Intense and violent as hell, complete with some of Bruce’s — and martial arts cinema’s — most spectacular fights, and the mother of all downbeat endings, this is simply the best film Bruce Lee ever made and it’s painfully obvious when Bruce stepped in to stage and choreograph the fights with his Hollywood trained eye since the hack director handles every other sequence in a rather pedestrian style that was common to much of Hong Kong cinema at the time. Seriously, if you're going to see only one Bruce Lee movie in your short time here on Earth, this is the one you should see.


Originally THE WAY OF THE DRAGON, this was released in the West after the success of the US/Hong Kong Warner Brothers collaboration ENTER THE DRAGON — more on that in a moment — , hence the cash-in moniker. The story, involving Bruce as a badassed country bumpkin sent to Rome to protect a relative’s Chinese restaurant from abuse by the Mafia, is no great shakes, but this is the only finished film completely directed by Lee from start to finish, and the fights rock some major ass. The highlights include Bruce decimating the mob’s attempts to fuck with his countrymen, employing hand-carved darts and two pair of 'chuks (nunchaku), and a stunning one-on-one battle between Bruce and Chuck Norris in the Colosseum that has justly been hailed as one of the classic set-tos of the entire genre.

Fuck WALKER, TEXAS RANGER! This is Chuck Norris at his very best.

And just look at that kick! Sheer beauty.

But to be totally honest, the only real reason to see this is for the fights. The story kind of just sits there and only comes to anything resembling life when Bruce is caving in heads with his limbs or a couple of pairs of deftly-applied 'chuks. Some form of inebriation is recommended here, probably a couple of stiff shots of tequila.


Perhaps no other film exemplifies what Westerners think of as a kung fu flick as much as this textbook tournament story. Bruce is a Shaolin monk/bad motherfucker sent by British intelligence to participate in an exclusive competition on a kung fu megalomaniac’s private island while simultaneously searching out a missing British operative/mole and gunning for the gweilo scumbag (Bob Wall) who caused his hapkido badass sister (Angela Mao Ying) to kill herself rather than endure being raped. The James Bond angle is a bit of a reach and in no way fits in with Bruce’s established “badass for the little guy” persona, plus the story is virtually non-existant, but when you have this much wall-to-wall, balls out ass-whuppin’ who fucking cares?

Lee’s fighting skills verge on the superhuman and there is not one other character in the whole piece that is even remotely a challenge for him — certainly not an out-of-his-league John Saxon — with even the final battle against the claw-handed main baddie being pretty much a case of Bruce Lee kicking an old man’s ass, but it’s a two-hands-on-your-cock pleasure nonetheless to see him and Jim Kelly, the god of the over-the-top Afro, beat the snot out of all comers.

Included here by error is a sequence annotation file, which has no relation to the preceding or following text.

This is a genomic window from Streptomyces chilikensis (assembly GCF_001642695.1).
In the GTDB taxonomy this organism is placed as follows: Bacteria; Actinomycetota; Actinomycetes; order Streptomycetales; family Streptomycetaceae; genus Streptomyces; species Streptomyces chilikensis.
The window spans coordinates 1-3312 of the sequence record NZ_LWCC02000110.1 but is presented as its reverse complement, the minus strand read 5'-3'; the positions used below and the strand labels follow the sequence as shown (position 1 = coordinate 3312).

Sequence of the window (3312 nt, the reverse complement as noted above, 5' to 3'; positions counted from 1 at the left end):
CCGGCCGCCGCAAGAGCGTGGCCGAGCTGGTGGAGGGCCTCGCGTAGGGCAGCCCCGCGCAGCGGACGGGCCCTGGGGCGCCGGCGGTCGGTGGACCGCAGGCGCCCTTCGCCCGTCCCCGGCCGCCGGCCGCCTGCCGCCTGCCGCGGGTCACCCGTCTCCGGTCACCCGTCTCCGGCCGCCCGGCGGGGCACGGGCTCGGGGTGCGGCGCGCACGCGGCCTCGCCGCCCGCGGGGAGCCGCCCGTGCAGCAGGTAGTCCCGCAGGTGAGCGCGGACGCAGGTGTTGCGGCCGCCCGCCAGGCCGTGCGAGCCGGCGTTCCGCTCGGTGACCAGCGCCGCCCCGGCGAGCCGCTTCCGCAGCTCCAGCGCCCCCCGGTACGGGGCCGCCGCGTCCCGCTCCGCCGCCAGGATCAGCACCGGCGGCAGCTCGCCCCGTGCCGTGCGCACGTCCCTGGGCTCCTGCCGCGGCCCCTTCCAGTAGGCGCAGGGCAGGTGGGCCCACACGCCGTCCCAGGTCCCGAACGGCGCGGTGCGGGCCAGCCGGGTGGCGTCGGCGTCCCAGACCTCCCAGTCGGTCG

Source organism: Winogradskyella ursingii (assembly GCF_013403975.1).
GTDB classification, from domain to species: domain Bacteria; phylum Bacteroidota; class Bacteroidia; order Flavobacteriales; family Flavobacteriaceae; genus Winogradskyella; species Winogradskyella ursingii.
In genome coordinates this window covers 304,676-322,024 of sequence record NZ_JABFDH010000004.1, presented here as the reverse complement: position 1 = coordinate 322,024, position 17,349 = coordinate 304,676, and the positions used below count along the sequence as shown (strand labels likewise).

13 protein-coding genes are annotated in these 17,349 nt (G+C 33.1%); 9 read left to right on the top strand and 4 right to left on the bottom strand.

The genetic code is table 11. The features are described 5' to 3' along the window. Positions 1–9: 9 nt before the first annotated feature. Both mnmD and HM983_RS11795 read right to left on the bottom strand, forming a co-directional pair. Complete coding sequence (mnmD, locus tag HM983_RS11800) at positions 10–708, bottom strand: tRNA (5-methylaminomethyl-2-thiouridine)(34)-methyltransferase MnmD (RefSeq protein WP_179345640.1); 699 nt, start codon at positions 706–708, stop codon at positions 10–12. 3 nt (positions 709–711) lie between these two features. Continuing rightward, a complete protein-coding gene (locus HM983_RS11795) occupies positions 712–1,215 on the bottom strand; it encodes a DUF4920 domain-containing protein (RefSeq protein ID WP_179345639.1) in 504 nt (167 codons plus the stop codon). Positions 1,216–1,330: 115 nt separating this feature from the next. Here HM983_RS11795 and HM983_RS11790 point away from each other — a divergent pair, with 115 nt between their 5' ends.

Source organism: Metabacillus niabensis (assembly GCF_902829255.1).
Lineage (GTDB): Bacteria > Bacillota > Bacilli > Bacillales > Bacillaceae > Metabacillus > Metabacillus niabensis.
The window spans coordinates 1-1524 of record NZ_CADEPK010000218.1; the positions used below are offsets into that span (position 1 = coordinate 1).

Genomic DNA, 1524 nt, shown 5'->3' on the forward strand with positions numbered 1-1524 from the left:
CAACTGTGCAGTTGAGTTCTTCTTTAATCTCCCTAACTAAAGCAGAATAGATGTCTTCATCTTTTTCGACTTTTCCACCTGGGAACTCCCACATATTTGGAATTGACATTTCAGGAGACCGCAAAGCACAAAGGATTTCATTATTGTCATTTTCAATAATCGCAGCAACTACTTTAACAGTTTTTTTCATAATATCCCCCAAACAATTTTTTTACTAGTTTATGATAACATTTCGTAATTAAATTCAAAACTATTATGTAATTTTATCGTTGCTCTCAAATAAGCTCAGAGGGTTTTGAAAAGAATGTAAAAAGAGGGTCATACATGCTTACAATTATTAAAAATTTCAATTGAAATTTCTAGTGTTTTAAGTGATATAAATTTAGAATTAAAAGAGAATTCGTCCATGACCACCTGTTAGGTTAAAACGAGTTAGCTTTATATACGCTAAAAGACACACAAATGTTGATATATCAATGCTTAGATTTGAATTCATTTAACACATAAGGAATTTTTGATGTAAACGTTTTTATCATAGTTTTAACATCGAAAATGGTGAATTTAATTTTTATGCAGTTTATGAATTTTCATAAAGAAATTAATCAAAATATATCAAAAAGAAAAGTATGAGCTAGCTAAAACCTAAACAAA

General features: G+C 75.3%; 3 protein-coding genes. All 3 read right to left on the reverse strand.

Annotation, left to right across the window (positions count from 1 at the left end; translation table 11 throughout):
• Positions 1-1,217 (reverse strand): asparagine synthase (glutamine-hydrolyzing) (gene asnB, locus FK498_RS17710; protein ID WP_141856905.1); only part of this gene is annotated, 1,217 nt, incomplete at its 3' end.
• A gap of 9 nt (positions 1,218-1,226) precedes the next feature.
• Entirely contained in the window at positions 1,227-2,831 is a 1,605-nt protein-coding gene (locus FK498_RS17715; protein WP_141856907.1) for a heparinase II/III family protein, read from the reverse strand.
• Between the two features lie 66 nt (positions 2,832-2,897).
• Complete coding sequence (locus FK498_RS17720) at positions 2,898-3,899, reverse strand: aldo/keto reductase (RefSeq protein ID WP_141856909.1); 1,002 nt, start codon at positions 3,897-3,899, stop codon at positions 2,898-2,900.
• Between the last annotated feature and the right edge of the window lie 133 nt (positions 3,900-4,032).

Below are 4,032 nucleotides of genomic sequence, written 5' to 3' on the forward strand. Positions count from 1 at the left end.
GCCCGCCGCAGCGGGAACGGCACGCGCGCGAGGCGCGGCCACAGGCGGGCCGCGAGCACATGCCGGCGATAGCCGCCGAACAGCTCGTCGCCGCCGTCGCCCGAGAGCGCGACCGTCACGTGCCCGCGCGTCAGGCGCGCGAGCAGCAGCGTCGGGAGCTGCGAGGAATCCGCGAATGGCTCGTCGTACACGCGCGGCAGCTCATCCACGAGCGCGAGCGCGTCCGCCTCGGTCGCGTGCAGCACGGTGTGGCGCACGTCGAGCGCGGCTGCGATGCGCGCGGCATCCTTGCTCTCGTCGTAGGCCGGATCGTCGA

Jim Kelly, taking time out from kicking ass and being generally awesome. NOTE: his 'fro is somewhat held in check in this pic thanks to his headphones, but I assure you it's a thing of great beauty and excellence. In fact, it's downright inspirational (well, it was to me at least).

ENTER THE DRAGON's highlights are many, but I have to single out two bits in particular:

1. Bruce’s so-unfair-that-it’s-embarrassing beat-down on Bob Wall, in which Lee’s movements were so fast that the film had to be overcranked — which renders the footage somewhat slower than live speed — so they could be seen on screen, and even then his leading fist is a virtual blur.

Bruce vs. Bob Wall: the very definition of "cat & mouse."

No bullshit, this sequence showcases some of the fastest and most beautiful hand techniques (Bruce's) that I've ever seen. When this part comes on I've been known to hit rewind and watch it over and over in slo-mo. Excuse me, I have something in my eye...

2. The battle in the underground dungeon/heroin processing plant where Lee takes on about a hundred guys using his fists, feet, a pole, two Escrima clubs and a pair of nunchaku.

The sequence that launched countless at-home concussions by way of (failed) imitation.

That fight shocked the living Hell out of people when it was first seen, and I can tell you from personal experience that when I first saw it I felt like someone had shoved a live power cable carrying four million volts right up my ass, so astounded was I by the incredible display of "fatal ballet" on the screen. I'd already been into the martial arts, but that scene was the moment that cemented that interest for life and also led me to learn how to use nunchaku; like many an errant youth, I was was mostly self-taught in the use of that particular weapon, and years later I was relieved to discover that I was not alone in nearly caving-in my skull during my trial-and-error efforts (Cocobolo wood is one seriously hard sonuvabitch, lemme tell ya!)